General Electric's (GE) Presents at Deutsche Bank 2016 Global Industrials and Materials Summit Conference

General Electric Company (NYSE:GE)

Deutsche Bank 2016 Global Industrials and Materials Summit Conference

June 9, 2016 10:20 AM ET


Jamie Miller - Senior Vice President, President and Chief Executive Officer of GE Transportation


John Inch - Deutsche Bank

John Inch

All right. It gives me great pleasure to introduce Jamie Miller. She's SVP and CEO of GE Transportation. And in the audience, familiar to everyone, is JoAnna Morris. JoAnna is my favorite company person in the world and I love her to death. And I really - my spirit picks up every time I see her at these events. And I missed EPG; that was absolutely deliberate. That thing is a complete boondoggle that says absolutely nothing.

This is where you get the real scoop and the real insight. And you know what? Ever since I've been a little kid I always wanted - I had a train set. You have the best job in the world, I have to say. This is awesome. So listen, this is a really - this is not a talking head presentation. This is an interesting dive into an important business for GE.

And with that, let me introduce Jamie.

Jamie Miller

Thank you, John. JoAnna is our favorite too. So, glad to have her here. Listen, today I thought what I could do is talk a little bit about the Transportation business at GE and maybe importantly give you a little bit of a deep dive into the Digital business that we have within transportation and how we really see that affecting our future, but most importantly affecting today.

GE Transportation is a 100-year old business within GE we've got about 10,000 global employees, multiple manufacturing sites, headquartered right here in Chicago so we’re excited to be here with you today. And in 2015 we had about $6 billion of revenues, even though it's 100-year old business I would tell you that the transformation we're seeing inside Transportation right now is really exciting.

I think what you'll see as we talk through this is that the digital impact across multiple sectors is very real and it is really changing how we work and how we work with our customers and I'll talk a little bit more about that later.

Our products pretty straightforward as John mentioned the core of our business is all around the locomotive. About $5 billion of revenues in locomotive, parts, services in 2015 and then taking those adjacent technologies or I should say technologies into adjacent spaces. So wheels and propulsion in mining, marine, stationary and drill and then our growing Digital Solutions business as well.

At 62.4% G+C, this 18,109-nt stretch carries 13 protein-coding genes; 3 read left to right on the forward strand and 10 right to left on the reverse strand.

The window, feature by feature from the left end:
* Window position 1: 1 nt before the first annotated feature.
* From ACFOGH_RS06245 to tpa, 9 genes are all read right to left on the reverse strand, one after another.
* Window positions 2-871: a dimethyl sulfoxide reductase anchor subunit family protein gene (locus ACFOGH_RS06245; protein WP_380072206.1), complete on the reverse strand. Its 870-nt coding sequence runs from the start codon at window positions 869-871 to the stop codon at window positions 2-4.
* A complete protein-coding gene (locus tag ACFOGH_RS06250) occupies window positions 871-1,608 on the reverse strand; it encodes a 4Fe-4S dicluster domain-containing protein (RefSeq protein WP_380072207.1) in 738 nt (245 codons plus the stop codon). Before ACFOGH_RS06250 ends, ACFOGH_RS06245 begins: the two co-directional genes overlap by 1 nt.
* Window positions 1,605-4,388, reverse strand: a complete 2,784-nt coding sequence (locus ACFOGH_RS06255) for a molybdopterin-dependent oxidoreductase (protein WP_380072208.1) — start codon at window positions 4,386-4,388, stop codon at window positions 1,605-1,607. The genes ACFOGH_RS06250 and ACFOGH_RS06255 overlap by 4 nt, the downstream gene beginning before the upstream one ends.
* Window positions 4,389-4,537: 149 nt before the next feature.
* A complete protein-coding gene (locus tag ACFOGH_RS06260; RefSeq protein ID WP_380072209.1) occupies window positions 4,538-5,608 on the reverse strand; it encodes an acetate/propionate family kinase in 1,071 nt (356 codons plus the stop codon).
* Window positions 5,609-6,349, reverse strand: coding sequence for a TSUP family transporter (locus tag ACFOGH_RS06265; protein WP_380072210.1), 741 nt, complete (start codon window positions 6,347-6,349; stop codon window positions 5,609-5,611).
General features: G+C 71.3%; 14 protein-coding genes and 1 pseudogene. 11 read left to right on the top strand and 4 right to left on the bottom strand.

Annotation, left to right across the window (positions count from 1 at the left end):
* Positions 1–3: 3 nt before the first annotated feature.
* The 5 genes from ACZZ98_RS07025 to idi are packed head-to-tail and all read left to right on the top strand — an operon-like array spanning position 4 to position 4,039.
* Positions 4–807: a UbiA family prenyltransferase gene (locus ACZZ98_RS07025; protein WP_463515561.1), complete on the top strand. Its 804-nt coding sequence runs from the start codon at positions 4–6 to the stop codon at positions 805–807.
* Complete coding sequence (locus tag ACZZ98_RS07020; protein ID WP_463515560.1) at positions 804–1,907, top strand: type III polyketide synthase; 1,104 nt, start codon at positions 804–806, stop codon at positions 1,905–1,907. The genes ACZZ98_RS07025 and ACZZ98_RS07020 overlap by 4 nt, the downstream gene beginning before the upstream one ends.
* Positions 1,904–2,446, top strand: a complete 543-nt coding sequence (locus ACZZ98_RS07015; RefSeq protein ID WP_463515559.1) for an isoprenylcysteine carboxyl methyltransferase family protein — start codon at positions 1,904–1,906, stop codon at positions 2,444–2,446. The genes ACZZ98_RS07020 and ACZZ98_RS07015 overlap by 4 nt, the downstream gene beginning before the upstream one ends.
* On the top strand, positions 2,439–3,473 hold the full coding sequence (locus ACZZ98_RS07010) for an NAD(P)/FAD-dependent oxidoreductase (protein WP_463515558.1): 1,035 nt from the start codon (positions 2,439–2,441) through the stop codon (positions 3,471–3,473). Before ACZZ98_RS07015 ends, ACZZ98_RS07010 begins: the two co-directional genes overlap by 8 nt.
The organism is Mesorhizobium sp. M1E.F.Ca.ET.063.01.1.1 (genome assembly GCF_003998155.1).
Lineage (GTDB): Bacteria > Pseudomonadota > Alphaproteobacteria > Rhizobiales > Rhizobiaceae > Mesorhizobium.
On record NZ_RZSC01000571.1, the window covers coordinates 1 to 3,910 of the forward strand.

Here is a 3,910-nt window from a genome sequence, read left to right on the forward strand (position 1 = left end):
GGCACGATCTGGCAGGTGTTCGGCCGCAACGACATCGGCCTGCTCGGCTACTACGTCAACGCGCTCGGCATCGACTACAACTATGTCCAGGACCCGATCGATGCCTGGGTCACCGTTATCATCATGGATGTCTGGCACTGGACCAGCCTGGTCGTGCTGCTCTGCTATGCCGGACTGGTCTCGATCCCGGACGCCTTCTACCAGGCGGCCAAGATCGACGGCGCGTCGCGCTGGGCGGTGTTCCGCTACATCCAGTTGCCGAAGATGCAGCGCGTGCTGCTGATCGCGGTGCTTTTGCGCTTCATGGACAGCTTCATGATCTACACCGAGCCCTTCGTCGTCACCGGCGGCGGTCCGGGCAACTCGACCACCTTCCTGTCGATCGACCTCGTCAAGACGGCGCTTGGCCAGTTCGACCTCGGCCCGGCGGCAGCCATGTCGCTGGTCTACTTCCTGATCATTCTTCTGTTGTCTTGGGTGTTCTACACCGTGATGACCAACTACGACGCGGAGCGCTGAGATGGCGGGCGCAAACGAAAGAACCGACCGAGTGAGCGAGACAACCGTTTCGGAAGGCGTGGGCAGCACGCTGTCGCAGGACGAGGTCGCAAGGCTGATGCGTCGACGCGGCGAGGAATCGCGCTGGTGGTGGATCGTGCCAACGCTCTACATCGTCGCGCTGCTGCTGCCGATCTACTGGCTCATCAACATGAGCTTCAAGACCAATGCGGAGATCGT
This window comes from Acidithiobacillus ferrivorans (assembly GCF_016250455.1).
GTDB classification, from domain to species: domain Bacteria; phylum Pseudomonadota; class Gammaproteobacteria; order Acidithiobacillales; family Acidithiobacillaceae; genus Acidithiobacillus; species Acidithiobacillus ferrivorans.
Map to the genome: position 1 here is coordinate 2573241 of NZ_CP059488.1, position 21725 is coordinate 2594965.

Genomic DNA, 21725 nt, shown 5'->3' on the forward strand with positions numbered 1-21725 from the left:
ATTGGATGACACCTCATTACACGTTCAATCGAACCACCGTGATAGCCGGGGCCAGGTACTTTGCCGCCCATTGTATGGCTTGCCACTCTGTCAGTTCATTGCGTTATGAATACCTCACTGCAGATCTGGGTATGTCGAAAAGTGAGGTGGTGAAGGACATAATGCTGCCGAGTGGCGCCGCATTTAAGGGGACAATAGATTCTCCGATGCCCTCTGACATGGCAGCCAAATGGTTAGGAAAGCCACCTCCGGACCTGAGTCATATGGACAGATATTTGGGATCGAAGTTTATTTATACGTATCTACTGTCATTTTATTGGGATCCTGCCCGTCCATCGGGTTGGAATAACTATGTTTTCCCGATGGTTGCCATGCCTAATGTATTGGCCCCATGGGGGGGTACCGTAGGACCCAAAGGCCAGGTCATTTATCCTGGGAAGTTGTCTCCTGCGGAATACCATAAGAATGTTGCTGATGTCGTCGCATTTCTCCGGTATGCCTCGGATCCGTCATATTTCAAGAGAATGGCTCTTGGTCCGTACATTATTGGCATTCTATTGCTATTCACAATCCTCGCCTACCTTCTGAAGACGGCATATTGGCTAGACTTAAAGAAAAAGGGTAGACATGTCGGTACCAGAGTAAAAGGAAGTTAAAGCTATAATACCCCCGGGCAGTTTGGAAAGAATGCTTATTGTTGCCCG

In 2015, I think one of the most interesting things about our business was our Tier 4 product launch and many of you may have heard that you know the Tier 4 locomotive that we launched in 2015. We built more than 425 of those in 2015 we have about 600 out on the rail running today, Tier 4 was really a new emission standard that required more than 70% emissions reduction in diesel locomotives and really significant particulate matter reduction as well.

Products performing very well you could see here around [2 fly] which is really a measure of quality in the rail industry and we’re very, very focused on making sure that as this launch continues. We focus on reliability and availability for our customers really continuing to deliver a quality product.

I think the nice thing here too is we have invested heavily not only in the technology, but in ensuring that we deliver it at a good cost to our shareholders. The product margin really has been on parity roughly with legacy product, which I think is a very healthy thing, but again here just very focused on delivering.

Just a little bit on the market environment and I know that you know we live in a slow growth and sometimes choppy world. In the North American rail sector, you can see 2015 carloads down slightly I would say 2016 you continue to see that decline happening largely driven this year by the mix shift happening in the coal sector, 31% decline for our customer’s year-to-date in 2016 with coal. Some of that's driven by low oil prices. Some of that's driven you know in a very secular way by the shift away from coal.

Amber HallComment